Audio and Video Talk > Valves / Vacuum Tubes

The function of the electron tube (DISCUSSION)

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--- Quote from: ghostinthemachine on May 28, 2009, 07:55:17 PM --- Each one is probably entitled to their quota of mistakes???

--- End quote ---

Now where have I heard that before ..... Oh yea! The government!

 ;D ;D


--- Quote from: ludo on May 27, 2009, 07:34:30 PM ---
There are tubes with which one can make the grid more positive than the cathode, but I believe those are a bit rare in audio.

--- End quote ---

Like the Space Charge pentodes of the 1960s, used in car radios, on an anode voltage (B+) of only 6 or 12 volts.
From the outside they look like an ordinary pentode, but you wire the first grid (that you might think was the control grid) directly to B+.

speaking of space charge.....the cathode boils of electrons that form a "cloud" around the cathode, known as the space charge. the electrons are negatively charged and initially are all repelled from one another, thus once free of the cathode they sort of bounce away from one another until they stabilize in the aforementioned cloud. cathode (or anode) current is actually the result of electrons being drawn off this cloud and the cloud is then replenished by the cathode. extreme depletion of the cloud will damage the cathode (cathodes have very delicate chemical balances). Applying HT voltage before the cathodes are properly heated i.e. no space charge leads to cathode stripping whereby electrons are forcibly pulled from the cathode. Cathode materials are measured by their 'work function' which is the amount of energy (heat) required to 'loosen' the electrons in the material.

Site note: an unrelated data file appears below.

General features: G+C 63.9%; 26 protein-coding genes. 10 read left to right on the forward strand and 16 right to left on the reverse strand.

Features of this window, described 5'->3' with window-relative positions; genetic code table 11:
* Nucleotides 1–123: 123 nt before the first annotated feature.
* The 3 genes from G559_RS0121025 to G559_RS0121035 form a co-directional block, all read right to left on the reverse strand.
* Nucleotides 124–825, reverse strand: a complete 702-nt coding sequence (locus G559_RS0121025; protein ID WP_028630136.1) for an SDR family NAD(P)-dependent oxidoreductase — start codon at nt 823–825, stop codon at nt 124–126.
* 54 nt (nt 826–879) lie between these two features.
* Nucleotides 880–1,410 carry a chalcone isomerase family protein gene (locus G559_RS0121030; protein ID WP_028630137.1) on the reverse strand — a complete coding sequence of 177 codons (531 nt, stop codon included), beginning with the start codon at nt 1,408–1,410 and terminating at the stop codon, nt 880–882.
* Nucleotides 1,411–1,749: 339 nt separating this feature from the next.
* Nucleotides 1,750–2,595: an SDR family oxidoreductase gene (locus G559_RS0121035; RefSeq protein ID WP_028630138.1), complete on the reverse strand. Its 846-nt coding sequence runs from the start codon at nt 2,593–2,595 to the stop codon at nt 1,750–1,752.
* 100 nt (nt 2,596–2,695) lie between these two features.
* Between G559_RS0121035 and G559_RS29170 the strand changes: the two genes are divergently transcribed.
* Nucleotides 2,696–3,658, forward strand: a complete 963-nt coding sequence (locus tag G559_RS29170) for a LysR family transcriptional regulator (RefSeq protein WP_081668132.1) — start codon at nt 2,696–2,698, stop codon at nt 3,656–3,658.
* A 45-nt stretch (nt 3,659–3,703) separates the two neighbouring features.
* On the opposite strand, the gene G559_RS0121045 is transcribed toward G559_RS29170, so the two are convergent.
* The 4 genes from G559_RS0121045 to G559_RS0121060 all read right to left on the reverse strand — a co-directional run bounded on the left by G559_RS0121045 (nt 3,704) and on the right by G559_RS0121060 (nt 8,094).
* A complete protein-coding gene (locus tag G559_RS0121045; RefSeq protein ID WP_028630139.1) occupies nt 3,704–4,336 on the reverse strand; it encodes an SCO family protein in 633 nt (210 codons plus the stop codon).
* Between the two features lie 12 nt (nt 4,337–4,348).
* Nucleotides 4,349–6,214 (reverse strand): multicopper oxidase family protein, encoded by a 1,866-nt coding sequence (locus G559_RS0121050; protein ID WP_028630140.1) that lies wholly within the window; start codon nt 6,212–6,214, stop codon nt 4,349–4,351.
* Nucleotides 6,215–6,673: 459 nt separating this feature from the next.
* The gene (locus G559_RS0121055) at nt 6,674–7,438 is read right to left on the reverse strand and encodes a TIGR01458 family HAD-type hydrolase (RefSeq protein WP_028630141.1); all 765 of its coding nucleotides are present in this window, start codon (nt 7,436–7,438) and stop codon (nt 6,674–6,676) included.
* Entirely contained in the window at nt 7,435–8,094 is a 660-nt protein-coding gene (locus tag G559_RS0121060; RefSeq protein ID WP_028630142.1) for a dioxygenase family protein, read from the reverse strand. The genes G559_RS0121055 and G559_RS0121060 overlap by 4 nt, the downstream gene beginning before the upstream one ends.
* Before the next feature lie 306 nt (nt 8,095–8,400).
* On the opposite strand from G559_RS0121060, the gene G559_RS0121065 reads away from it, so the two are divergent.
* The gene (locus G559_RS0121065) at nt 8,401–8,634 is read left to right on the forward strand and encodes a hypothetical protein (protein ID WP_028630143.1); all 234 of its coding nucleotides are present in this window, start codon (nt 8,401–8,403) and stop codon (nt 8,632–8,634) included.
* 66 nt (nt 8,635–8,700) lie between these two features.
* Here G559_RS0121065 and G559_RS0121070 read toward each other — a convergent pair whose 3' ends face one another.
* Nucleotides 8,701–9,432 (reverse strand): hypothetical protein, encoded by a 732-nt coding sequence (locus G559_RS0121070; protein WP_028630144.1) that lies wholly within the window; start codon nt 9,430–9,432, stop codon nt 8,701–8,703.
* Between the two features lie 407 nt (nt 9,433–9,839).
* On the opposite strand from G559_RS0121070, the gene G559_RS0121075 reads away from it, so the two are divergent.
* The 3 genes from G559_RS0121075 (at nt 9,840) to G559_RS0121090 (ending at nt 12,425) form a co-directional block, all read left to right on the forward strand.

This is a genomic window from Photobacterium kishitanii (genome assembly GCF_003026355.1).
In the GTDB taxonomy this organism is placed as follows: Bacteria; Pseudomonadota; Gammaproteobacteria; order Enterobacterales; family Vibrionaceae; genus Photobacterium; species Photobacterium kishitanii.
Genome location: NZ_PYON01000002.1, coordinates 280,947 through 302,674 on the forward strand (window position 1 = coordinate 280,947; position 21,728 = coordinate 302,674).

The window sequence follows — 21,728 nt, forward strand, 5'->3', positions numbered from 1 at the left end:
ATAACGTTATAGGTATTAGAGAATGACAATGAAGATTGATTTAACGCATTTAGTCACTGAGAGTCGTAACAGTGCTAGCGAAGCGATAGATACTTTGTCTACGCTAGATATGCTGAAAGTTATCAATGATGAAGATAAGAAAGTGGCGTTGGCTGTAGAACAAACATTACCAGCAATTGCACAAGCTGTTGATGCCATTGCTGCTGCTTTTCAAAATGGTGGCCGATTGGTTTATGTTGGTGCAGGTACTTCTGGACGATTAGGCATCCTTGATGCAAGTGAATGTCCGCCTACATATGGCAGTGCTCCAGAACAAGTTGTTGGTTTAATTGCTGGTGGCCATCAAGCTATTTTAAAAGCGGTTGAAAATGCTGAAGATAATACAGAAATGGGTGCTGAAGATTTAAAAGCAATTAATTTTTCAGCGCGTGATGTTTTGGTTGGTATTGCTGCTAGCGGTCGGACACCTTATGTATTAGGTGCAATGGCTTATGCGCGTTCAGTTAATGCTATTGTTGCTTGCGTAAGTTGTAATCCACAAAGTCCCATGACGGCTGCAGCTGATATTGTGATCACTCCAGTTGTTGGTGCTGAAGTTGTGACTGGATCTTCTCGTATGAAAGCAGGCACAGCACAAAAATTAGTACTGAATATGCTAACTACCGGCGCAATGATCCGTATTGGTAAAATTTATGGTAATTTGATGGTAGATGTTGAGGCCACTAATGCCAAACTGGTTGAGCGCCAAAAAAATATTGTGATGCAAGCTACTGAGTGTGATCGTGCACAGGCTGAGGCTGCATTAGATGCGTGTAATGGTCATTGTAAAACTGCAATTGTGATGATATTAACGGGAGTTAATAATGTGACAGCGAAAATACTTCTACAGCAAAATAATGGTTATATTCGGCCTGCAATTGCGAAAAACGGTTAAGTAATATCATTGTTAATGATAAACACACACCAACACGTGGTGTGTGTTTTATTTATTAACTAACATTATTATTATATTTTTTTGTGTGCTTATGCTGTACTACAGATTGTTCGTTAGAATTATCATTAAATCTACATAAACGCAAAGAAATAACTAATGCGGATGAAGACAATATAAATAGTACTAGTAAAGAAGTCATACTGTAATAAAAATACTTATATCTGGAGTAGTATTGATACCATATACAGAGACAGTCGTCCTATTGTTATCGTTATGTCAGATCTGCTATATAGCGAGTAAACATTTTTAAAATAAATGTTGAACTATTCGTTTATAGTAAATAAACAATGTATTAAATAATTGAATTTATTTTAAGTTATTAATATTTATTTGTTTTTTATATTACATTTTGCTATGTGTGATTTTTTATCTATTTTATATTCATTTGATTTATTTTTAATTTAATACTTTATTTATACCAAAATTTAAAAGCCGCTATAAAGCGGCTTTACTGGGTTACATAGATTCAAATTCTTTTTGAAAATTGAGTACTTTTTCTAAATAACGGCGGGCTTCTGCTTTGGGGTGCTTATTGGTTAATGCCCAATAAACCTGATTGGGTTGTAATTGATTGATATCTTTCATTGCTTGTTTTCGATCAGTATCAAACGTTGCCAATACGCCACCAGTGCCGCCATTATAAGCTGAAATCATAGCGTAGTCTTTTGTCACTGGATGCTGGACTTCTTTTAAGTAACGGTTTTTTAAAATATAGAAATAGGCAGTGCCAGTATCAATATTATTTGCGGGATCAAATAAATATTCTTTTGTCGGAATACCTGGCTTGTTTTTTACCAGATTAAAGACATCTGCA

Running the grid above or close to 0 volts (relative to then cathode) makes the grid begin to absorb electrons like the anode. This causes the grid to heat up. As the grid is usually a coil of fine wire the heat can cause it to sag and touch the cathode resulting a dead valve. Too much heat and the grid will melt. Either way distortion of the grid structure will change the characteristics of the valve......


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